Harvesting ground cherries can be an exercise in acrobatics. You’ll maneuver your body in all sorts of directions to hunt for these fallen treasures. They are also an extremely prolific growing plant. We’ve found that after the first year of growing ground cherries, because of scattered and dropped fruit from the previous year, they continue growing wildly wherever they please.
Ground Cherry Nutrition
Not only are these fruits delicious, they are nutritious as well. The orange color comes from phytochemicals called carotenoids making them immune boosting and anti-inflammatory. Ground cherries are also an excellent source of fiber, vitamins A, B, and C, as well as calcium and phosphorus.
Ground Cherry Recipes
When it comes to ground cherries, the sky is really the limit as to all of the ways they can be used. That being said, the most common way to enjoy them is to simply peel off those husks and enjoy the delicious golden fruits straight up. This has become our kids’ favorite snack!
However, if you find yourself overloaded in ground cherries when they begin to ripen, as we often do, there are so many delectable ground cherry recipes to try.
Preserving Ground Cherries
One of our family’s goals is to feed our family as much as possible all year round from the food that we have grown. So, the bulk of our extra ground cherries are preserved for later use. There are 2 main methods we do this.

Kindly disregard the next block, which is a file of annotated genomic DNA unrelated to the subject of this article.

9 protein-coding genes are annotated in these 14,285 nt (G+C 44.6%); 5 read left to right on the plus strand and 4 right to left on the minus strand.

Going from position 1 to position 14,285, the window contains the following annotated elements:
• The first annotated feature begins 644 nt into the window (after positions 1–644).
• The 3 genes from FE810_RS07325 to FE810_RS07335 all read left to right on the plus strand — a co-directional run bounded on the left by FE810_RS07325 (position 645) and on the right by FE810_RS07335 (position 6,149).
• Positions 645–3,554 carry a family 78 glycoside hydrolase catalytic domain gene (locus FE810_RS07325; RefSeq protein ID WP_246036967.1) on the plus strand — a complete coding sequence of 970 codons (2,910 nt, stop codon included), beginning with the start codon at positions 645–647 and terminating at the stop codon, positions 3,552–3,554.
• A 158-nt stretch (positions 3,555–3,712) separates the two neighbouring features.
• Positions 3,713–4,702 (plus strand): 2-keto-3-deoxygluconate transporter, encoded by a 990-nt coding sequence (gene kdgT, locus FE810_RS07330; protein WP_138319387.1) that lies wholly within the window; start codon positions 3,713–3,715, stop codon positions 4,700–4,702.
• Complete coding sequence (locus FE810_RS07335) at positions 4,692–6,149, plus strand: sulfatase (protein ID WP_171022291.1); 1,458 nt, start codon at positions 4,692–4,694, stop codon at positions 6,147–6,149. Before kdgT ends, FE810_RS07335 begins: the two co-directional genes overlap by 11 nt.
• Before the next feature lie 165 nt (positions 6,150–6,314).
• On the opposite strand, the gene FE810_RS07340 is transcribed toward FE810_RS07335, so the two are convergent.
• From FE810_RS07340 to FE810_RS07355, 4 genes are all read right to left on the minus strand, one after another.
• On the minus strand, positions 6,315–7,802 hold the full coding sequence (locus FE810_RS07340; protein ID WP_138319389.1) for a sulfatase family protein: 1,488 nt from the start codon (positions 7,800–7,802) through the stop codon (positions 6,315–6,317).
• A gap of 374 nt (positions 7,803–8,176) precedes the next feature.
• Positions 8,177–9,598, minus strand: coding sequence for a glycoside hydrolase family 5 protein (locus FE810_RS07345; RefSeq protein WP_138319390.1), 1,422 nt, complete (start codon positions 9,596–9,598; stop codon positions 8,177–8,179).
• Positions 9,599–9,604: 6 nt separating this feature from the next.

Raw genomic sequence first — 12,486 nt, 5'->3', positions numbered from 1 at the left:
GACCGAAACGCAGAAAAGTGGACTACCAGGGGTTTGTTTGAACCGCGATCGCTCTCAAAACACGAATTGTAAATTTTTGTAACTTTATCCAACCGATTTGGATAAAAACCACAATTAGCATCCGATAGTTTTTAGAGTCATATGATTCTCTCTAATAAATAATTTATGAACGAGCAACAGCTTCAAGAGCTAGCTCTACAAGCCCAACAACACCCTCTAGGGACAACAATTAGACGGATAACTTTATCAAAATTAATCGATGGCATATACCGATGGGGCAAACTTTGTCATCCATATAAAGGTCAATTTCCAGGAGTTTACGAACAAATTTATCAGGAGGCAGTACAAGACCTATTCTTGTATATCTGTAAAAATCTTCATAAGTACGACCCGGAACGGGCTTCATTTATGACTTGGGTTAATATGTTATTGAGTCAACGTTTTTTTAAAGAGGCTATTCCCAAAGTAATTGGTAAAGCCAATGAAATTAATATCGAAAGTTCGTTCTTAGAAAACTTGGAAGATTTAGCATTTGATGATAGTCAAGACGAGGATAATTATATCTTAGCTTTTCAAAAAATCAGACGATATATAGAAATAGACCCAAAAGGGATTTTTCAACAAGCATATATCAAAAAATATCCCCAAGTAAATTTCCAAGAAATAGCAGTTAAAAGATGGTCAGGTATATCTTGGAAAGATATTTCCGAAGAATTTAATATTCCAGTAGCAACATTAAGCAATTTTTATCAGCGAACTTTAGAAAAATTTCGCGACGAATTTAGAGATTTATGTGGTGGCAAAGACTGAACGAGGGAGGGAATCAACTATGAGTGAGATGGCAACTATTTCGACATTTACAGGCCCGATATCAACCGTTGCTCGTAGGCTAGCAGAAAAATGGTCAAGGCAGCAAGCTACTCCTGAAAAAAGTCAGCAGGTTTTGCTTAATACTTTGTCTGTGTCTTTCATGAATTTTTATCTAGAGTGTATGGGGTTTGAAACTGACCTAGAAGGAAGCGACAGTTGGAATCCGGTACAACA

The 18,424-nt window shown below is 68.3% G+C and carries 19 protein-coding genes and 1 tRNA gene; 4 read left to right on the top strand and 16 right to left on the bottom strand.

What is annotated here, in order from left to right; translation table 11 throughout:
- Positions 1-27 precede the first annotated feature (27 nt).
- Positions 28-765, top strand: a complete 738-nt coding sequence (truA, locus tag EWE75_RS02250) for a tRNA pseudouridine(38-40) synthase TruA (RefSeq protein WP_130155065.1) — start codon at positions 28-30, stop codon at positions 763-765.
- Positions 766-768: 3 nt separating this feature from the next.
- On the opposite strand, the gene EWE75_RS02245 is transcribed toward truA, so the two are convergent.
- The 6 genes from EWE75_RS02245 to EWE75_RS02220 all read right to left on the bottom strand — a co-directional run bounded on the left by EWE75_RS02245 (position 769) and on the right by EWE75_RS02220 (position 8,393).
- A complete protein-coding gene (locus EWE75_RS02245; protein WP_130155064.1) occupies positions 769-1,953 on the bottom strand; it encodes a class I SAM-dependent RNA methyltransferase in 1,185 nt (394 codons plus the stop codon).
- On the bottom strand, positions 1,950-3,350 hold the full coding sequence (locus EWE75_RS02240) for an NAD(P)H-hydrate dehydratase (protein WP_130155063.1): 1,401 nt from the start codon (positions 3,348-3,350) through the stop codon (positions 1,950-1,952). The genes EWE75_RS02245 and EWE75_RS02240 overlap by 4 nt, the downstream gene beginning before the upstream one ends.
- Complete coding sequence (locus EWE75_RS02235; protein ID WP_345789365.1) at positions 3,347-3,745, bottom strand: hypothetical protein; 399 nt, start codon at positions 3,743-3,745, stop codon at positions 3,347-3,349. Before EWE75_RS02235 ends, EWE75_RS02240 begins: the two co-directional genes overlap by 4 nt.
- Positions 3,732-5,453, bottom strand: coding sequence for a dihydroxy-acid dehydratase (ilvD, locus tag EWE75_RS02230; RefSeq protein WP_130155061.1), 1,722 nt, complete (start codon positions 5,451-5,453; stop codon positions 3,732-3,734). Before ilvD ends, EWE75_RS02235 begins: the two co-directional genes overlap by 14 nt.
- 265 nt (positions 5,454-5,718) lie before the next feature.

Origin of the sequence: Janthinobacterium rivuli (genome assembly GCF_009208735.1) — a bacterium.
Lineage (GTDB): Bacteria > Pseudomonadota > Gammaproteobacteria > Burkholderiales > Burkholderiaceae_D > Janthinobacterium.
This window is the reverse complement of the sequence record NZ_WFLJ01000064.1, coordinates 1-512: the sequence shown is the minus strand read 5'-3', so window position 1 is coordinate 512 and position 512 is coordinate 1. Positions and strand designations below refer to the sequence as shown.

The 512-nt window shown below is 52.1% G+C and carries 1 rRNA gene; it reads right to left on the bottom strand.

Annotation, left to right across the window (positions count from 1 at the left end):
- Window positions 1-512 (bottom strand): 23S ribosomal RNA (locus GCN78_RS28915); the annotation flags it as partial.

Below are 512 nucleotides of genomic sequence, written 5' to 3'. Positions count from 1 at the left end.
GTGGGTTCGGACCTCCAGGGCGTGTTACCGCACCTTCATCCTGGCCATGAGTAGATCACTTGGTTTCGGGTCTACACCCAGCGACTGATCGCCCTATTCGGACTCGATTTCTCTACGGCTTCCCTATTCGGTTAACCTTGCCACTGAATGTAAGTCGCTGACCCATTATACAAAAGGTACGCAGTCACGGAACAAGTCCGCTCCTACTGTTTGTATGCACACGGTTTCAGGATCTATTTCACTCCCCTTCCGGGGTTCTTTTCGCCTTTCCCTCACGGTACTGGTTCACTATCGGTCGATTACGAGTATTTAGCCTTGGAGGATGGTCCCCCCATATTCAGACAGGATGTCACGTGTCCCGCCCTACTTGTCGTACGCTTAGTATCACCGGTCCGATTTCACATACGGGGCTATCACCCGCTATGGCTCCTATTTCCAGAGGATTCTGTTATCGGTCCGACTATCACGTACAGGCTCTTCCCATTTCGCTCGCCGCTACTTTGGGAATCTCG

Freezing Ground Cherries
Ground cherries are easily frozen. Simply peel off the husk and store them in a zip lock bag in the freezer. Like blueberries, because of the texture, they do not clump together when frozen. So, you can remove whatever amount you need from the freezer at any given time.
Canning Ground Cherries
The most common way to can ground cherries is by turning them into a jam or making ground cherry preserves and canning them that way.
Our favorite way to make a simple stovetop ground cherry jam for canning is to simply add ground cherries to a sauce pan with a couple tablespoons of water and a tablespoon or two of tapioca starch, arrowroot starch or cornstarch to act as a thickener. Stir the starch in so you can no longer see the white powder.